Scott Schupbach is a modern-day humanist. As an undergraduate at Grand Valley State University he fell in love with the languages and ideas of the ancient world and decided to major in classics and classical languages. Great thinkers of the ancient world from Sophocles and Epicurus to Cicero and Virgil continue to influence his worldview and guide his daily life. Like his Renaissance counterparts, Schupbach applies his classical training to new challenges.
After studying classical languages, Schupbach went on to obtain an MA in Linguistics at the University of Montana, where he researched the demonstrative system of the Blackfoot language, an Algonquian language under threat of extinction which is now enjoying something of a revival. His favorite word to (try to) pronounce is poksiksísskstakiiksi, Blackfoot for “small beavers.” At the University of California, Santa Barbara, his interests took a tech turn. When he wasn’t analyzing linguistic data and wrestling with programming languages such as Python and R, he was busy co-founding Wugbot, a student group devoted to exploring computational approaches to solving linguistic problems.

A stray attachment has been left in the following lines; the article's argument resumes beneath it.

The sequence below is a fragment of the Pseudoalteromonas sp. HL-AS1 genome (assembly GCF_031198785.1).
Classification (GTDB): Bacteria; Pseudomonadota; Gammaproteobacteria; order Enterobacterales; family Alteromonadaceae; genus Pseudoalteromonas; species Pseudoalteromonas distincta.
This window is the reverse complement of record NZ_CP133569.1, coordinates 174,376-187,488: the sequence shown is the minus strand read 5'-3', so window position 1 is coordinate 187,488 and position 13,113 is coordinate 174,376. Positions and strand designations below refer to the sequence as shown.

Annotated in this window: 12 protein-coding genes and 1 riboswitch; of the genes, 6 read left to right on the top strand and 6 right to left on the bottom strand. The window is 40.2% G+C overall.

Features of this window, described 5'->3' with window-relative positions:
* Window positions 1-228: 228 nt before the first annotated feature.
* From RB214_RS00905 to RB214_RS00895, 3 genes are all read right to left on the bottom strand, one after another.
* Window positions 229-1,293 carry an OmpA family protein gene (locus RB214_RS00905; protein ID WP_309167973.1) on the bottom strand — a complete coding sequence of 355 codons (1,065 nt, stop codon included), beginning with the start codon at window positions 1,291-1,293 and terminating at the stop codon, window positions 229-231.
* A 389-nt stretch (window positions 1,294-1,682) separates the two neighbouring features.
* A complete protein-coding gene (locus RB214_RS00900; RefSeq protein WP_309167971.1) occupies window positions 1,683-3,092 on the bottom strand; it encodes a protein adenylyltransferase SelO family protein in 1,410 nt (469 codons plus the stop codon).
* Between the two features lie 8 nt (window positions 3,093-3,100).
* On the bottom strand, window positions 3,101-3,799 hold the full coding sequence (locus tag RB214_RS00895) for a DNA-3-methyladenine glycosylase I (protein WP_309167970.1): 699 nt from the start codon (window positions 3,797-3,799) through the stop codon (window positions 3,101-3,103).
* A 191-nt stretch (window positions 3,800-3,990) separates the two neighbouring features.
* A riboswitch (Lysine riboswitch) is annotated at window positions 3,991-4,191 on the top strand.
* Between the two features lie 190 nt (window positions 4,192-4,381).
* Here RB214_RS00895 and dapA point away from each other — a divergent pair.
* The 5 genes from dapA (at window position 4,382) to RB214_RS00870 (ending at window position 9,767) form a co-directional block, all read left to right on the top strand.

Schupbach now applies his language, research, and problem-solving skills to a career in web development. After a stint as a senior software engineer at Aspera, an IBM company, he now works at Avant, a finance and tech company. His work focuses on user interfaces and issues related to user experience with web applications. For Schupbach, the tech world offers the thrill of lifelong learning in a rapidly evolving milieu. His classical training, he reflects, taught him how to approach problems from multiple angles, to research a topic thoroughly, and to seek out those nooks where the truly interesting questions hide. The study of Greek and Latin strengthened his ability to make sense of complex structures and synthesize them into coherent systems, key skills in his line of work.
Schupbach has always found time to share his knowledge with others and put his skills to use for the greater good. In Missoula he taught ESL courses to undergraduates needing to improve their English proficiency. In San Francisco, he empowered students from demographic groups underrepresented in tech by helping them acquire new web development skills. Now in Chicago, he does pro bono web design work for a non-profit and volunteers his time teaching English to recent immigrants. “I love teaching,” Schupbach explains simply. Or, to quote from his favorite philosopher Epicurus (Vatican Sayings 27), “learning and pleasure advance side by side.”